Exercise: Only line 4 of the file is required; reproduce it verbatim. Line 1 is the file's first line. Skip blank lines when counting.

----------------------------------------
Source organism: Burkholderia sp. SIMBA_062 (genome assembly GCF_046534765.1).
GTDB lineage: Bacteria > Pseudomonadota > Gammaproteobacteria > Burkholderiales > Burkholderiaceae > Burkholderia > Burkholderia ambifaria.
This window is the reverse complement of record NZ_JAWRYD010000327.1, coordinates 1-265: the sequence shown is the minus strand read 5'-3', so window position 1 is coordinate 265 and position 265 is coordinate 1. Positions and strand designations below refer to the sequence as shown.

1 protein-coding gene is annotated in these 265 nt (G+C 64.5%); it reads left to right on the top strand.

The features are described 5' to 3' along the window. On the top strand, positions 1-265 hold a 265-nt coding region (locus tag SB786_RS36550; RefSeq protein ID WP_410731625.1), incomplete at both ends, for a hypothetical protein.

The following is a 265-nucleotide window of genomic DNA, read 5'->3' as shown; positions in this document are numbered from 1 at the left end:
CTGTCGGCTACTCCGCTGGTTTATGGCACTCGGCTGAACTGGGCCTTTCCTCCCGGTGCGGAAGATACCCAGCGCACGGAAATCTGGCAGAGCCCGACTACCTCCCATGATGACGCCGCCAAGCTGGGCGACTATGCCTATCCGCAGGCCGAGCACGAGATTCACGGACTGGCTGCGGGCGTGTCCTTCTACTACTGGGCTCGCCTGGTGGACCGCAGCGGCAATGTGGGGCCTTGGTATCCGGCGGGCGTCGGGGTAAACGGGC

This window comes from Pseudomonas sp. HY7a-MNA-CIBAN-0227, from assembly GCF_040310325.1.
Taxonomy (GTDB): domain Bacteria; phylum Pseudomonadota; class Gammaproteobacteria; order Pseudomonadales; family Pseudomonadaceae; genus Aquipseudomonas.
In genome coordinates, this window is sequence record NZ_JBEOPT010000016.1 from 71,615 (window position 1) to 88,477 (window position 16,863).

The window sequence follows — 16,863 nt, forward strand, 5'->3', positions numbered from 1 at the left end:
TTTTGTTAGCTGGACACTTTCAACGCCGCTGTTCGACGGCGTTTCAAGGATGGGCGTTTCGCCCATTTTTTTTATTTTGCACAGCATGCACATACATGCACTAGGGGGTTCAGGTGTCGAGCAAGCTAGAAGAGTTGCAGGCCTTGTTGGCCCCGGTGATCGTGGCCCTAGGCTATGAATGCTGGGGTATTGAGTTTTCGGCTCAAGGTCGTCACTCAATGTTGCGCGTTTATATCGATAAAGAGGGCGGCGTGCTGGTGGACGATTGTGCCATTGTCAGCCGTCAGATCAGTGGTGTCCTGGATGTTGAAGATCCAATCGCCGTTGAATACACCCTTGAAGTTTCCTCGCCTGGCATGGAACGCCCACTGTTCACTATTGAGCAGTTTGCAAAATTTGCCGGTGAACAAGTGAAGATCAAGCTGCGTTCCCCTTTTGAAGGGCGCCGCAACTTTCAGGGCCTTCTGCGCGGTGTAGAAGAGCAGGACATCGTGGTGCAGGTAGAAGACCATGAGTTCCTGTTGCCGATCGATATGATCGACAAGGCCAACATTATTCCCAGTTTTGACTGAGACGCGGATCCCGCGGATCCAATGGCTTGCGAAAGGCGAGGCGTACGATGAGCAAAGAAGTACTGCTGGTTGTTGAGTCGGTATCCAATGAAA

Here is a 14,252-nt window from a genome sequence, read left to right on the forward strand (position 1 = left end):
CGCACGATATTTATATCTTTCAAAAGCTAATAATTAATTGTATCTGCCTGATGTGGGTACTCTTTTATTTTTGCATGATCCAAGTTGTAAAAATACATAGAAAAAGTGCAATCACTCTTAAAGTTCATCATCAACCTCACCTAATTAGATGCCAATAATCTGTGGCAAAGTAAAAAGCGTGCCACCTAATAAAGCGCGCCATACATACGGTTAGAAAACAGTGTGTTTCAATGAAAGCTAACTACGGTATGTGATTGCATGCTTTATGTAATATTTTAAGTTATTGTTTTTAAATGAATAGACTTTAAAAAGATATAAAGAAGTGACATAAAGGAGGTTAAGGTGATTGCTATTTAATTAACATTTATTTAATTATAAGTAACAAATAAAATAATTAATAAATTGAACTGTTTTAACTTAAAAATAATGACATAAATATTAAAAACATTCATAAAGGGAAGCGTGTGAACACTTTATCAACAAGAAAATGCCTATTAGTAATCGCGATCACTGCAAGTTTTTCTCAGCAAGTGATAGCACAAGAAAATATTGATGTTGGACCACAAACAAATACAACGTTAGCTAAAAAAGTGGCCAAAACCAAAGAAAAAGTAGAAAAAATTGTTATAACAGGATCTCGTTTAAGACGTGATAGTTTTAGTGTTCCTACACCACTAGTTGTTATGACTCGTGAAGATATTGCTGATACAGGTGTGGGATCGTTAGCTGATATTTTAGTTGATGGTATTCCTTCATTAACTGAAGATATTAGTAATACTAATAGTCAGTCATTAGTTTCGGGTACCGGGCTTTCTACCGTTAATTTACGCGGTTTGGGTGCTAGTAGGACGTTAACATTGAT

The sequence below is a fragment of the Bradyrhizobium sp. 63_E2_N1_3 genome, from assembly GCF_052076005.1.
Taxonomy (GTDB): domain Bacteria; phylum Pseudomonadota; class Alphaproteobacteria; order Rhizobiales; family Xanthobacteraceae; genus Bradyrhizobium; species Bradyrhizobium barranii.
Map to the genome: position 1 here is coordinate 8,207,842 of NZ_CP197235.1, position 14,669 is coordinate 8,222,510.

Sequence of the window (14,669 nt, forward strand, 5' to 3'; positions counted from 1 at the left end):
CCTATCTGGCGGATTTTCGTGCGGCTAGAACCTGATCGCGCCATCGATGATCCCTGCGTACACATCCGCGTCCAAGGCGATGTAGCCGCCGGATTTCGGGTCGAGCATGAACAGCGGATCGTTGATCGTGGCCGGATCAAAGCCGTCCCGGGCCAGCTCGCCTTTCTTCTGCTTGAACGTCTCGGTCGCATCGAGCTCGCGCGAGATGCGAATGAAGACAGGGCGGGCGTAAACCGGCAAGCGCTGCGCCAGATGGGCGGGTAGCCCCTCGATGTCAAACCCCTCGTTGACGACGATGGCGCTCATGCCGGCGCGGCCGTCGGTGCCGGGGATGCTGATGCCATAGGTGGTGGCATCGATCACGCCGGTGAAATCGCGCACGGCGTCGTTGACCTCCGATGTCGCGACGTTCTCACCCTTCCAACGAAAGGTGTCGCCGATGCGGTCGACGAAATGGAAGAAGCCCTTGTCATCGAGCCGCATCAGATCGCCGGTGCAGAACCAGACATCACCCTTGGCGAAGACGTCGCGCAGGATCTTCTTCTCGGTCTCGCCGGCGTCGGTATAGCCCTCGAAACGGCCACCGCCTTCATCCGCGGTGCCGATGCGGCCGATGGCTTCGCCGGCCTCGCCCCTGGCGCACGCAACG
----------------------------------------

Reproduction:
1 protein-coding gene is annotated in these 265 nt (G+C 64.5%); it reads left to right on the top strand.